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Kansans may not change sex on ​driver's licenses to reflect gender identity — for now

  Kansans who identify as a gender other than their biological sex may no longer change their driver's license to reflect that gender id...

 Kansans who identify as a gender other than their biological sex may no longer change their driver's license to reflect that gender identity — at least for now.

The issue relates back to Senate Bill 180, dubbed the "Women's Bill of Rights." The bill requires individuals to be categorized as either "male" or "female" according to their biological reproductive capacity, with females being those who "produce ova" and males being those who "fertilize the ova of a female." The bill was ostensibly designed to protect sex-segregated spaces, including sports, prisons, domestic violence and rape shelters, and locker rooms and restrooms, as well as some data-collection initiatives required by law. SB 180 also carves out some possible "protections" for those "with a medically verifiable diagnosis of disorder/differences in sex development." 

The Kansas state House and Senate — both overwhelmingly controlled by Republicans — passed the Women's Bill of Rights earlier this year, but Democratic Gov. Laura Kelly vetoed it in April. The legislature then overrode Kelly's veto, and the law went into effect on July 1

Despite the law, Kelly ordered various state departments under her control to continue permitting people to alter their birth certificate and/or driver's license to accord with their supposed gender identities. So-called transgender individuals in the state had been able to change their documentation to reflect their gender identity for about four years after a federal lawsuit regarding equal protection was settled in 2019.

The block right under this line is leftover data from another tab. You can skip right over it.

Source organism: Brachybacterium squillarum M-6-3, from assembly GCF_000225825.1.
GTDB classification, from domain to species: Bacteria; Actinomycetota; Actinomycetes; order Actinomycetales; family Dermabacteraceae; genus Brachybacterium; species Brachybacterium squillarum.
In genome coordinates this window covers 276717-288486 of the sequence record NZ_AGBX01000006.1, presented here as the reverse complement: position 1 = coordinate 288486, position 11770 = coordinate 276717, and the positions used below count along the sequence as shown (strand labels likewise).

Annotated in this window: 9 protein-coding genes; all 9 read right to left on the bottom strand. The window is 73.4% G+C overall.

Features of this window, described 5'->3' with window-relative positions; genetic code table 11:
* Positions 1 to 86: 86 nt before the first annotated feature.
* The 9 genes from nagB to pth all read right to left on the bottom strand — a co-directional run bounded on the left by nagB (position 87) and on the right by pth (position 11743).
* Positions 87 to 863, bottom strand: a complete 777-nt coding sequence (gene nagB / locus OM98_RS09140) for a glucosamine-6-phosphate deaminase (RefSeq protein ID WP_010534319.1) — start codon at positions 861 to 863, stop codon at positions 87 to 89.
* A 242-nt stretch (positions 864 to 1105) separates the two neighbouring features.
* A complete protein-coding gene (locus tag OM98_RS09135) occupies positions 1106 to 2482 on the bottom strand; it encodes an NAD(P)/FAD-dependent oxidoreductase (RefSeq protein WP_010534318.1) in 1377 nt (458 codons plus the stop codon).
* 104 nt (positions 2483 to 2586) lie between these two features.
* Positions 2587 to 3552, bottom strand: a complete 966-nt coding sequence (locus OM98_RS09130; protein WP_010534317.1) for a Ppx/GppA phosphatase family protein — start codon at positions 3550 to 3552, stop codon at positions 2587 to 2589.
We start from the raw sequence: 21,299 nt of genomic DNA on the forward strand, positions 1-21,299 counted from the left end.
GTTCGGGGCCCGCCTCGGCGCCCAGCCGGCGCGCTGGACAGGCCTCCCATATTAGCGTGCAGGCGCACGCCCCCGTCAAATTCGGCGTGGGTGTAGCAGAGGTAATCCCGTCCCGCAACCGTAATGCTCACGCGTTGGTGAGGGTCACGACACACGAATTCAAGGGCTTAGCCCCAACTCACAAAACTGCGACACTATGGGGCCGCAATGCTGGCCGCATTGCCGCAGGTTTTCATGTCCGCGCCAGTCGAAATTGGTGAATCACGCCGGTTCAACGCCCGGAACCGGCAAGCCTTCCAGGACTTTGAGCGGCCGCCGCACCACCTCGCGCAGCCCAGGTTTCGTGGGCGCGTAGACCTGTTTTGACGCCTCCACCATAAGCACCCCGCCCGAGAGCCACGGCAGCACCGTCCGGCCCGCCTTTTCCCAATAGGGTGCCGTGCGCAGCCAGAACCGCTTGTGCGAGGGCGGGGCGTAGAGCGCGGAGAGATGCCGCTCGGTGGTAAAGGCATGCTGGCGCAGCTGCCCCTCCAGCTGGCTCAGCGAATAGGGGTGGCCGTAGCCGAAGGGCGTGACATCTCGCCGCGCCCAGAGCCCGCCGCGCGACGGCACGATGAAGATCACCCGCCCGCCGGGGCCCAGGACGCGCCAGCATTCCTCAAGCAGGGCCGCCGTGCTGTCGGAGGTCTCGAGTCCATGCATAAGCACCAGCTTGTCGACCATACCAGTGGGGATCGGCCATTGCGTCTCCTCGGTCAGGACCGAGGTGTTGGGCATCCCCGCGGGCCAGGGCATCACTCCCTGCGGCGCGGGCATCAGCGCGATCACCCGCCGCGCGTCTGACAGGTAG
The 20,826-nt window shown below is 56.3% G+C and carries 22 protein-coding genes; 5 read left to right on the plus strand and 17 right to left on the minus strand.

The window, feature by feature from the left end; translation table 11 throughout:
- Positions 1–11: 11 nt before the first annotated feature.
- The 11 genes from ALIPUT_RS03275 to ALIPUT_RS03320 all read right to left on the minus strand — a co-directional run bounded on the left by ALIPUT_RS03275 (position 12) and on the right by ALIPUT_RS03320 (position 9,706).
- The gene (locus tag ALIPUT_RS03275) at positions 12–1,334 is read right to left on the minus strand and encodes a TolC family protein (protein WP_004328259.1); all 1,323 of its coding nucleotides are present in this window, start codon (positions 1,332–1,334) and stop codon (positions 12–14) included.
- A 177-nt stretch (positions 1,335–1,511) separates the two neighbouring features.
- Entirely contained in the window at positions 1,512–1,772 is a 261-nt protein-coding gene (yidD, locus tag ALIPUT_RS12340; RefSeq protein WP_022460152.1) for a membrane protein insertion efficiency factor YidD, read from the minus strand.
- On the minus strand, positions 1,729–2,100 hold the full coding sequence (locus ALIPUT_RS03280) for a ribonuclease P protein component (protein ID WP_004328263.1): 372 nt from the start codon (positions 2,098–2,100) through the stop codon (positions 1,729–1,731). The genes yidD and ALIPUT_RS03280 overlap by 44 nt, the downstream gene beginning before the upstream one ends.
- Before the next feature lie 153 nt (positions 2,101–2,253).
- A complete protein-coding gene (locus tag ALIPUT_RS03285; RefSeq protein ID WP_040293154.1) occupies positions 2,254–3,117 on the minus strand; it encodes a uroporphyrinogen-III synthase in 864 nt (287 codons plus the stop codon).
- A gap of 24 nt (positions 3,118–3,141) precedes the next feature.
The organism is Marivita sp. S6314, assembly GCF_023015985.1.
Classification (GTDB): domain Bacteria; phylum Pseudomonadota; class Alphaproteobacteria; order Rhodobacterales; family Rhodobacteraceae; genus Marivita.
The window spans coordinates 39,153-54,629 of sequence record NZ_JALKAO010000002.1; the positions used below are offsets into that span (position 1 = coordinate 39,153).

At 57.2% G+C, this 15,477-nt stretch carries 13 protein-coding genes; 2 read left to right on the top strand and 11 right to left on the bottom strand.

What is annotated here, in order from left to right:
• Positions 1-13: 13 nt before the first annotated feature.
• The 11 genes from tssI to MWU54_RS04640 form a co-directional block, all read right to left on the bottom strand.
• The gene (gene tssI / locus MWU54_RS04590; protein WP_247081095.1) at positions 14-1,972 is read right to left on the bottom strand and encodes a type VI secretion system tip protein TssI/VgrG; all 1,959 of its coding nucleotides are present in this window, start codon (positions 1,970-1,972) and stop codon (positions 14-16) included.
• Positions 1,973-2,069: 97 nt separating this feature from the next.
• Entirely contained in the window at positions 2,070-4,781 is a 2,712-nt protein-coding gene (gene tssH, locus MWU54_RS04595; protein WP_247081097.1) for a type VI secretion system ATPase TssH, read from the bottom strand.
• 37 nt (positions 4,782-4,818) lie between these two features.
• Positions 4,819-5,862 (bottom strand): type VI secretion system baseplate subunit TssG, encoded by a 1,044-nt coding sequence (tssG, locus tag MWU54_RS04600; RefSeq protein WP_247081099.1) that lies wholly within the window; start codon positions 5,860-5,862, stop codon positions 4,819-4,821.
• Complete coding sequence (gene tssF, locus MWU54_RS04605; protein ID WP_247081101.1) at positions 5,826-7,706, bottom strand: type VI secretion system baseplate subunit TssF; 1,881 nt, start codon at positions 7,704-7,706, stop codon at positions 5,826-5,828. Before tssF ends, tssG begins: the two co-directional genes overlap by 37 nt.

The state's attorney general, Kris Kobach, a Republican, slammed Kelly for seemingly overruling the will of the people's elected representatives. "The Governor doesn't get to veto a bill and then ignore the legislature's override," Kobach said.

Late last week, Kobach sued in state court to prevent trans-identifying individuals in Kansas from changing their sex on their driver's license, though his lawsuit made no mention of the similar issue regarding birth certificates. On Monday, District Judge Teresa Watson appeared to side with Kobach, at least temporarily. She issued a restraining order preventing further driver's license changes regarding sex, at least for the next two weeks. She may later extend the order as well.

Watson suggested that changing sex on a driver's license could jeopardize public safety and the ability of police officers to do their job. "Licenses are used by law enforcement to identify criminal suspects, crime victims, wanted persons, missing persons and others," Watson wrote. "Compliance with state legal requirements for identifying license holders is a public safety concern."

The law itself uses similar language. The "distinctions between the sexes [are] considered substantially related to the important governmental objectives of protecting the health, safety, and privacy of individuals," the bill stated.

However, Taryn Jones, the vice chair of Equality Kansas, seemed to counter those concerns about crime and safety by asking, "How many criminals are you having that are trans?"

Since 2019, at least 400 Kansans have changed the sex listed on their driver's license and 900 have altered their birth certificate. Some LGBTQ activists have claimed that banning document changes regarding sex could threaten the health and safety of so-called transgender people.

"How many challenges is that going to cost me as I travel, as I move throughout the state?" asked Suzanne Wheeler, described by CNN as a "trans resident." "What happens if I do go into a bathroom and somebody goes, ‘Hey, wait, this tall woman has a baritone voice, and I think she’s trans,’ and I get the police called on me?

"My biggest concern is SB 180 addresses a nonissue and puts an already vulnerable population at risk," Wheeler added.

CNN reached out to Kelly, Kobach, and Watson for comment. Kelly and Kobach did not respond, and Watson declined.

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